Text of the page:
Thursday, September 14, 2017

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Environmentalists give pending fracking ban in the Delaware watershed mixed reviews

WEST TRENTON - The Delaware River Basin Commission (DRBC) adopted a resolution directing the executive director to prepare and publish for public comment by Nov. 30, 2017 a revised set of draft regulations to address natural gas development activities within the Delaware River Basin.   The vote was 3 to 1 with the federal government voting ‘no’ and New Jersey abstaining.

“Protecting and preserving our water resources is paramount to ensuring the health and wellbeing of New Yorkers and of all residents living within the Delaware River Basin,” New York Gov. Andrew Cuomo said. “With this resolution, the DRBC builds on New York’s leadership to protect the environment and public health from hydraulic fracturing, while protecting this vital water source that millions of people depend on every day.”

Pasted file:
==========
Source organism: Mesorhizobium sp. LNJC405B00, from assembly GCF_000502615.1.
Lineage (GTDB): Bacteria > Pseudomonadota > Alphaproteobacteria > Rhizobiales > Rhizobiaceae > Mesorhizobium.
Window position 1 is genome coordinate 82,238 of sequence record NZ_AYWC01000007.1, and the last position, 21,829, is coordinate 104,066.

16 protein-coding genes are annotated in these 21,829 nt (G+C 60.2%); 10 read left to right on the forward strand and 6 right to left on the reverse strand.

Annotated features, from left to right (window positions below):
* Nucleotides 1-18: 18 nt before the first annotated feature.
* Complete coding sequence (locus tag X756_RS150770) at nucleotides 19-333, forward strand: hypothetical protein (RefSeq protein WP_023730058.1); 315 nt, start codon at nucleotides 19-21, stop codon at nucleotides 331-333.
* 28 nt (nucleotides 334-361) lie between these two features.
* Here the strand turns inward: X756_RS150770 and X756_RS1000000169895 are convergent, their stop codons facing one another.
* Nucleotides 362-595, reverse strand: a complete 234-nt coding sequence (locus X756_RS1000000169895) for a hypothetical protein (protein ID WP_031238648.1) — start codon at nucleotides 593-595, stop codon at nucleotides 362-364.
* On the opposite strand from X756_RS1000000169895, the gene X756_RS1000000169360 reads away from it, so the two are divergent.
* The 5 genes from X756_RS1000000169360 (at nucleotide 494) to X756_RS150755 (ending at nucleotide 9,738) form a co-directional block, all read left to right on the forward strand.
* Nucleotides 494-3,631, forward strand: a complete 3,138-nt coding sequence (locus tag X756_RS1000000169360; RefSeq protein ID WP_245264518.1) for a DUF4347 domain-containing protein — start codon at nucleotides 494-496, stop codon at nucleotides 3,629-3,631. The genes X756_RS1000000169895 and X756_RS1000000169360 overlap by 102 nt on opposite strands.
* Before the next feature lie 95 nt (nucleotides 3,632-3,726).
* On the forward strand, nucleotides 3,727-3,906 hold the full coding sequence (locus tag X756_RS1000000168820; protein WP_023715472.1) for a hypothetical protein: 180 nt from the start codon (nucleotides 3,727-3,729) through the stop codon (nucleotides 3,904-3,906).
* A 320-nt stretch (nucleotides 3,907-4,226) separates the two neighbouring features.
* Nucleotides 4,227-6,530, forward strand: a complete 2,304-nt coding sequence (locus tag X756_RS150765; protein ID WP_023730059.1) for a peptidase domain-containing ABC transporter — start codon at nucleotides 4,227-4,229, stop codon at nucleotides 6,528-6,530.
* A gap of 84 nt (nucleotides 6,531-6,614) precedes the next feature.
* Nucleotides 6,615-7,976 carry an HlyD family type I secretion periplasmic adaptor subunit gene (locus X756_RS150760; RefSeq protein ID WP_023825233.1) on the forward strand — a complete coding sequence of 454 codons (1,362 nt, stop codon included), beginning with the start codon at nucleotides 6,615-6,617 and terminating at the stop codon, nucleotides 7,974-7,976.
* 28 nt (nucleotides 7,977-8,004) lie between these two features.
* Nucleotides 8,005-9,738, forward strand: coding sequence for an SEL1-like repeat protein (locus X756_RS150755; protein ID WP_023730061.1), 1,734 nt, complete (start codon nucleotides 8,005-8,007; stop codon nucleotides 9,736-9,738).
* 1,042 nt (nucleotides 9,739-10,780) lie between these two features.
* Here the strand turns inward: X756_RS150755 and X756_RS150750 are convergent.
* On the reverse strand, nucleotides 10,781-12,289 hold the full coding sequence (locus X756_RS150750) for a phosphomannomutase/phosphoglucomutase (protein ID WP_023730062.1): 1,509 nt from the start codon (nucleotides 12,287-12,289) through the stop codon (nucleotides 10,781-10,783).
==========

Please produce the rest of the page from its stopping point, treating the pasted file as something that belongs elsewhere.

Wes Gillingham, Associate Director, Catskill Mountainkeeper, called it a step in the right direction.

“A ban on fracking in the Delaware River Basin is a tremendous step in the right direction, on an issue that we’ve been battling for years. We commend Governor Cuomo and the other Commissioners who voted in favor of this resolution. New York State banned high volume fracking because of the overwhelming scientific evidence of its threats,” Gillingham said.  “Now we need to take the ban to its logical end—also protecting the Basin from fracking water withdrawals, waste storage, and gas storage.”

Delaware Riverkeeper Maya van Rossum had a different take.

“With this resolution, the DRBC is poised to roll back the high level of protection from drilling and fracking for shale our watershed now enjoys,” Rossum said.  “While posturing the possibility of a ban on fracking in some parts of our watershed, the resolution opens the door wide to many of the most devastating impacts that drilling and fracking for shale brings to waterways and communities.  As a result, we must oppose it.”

The resolution is procedural and initiates a new phase in the rulemaking process. A final draft regulation is expected to be ready for public comment by November 30.


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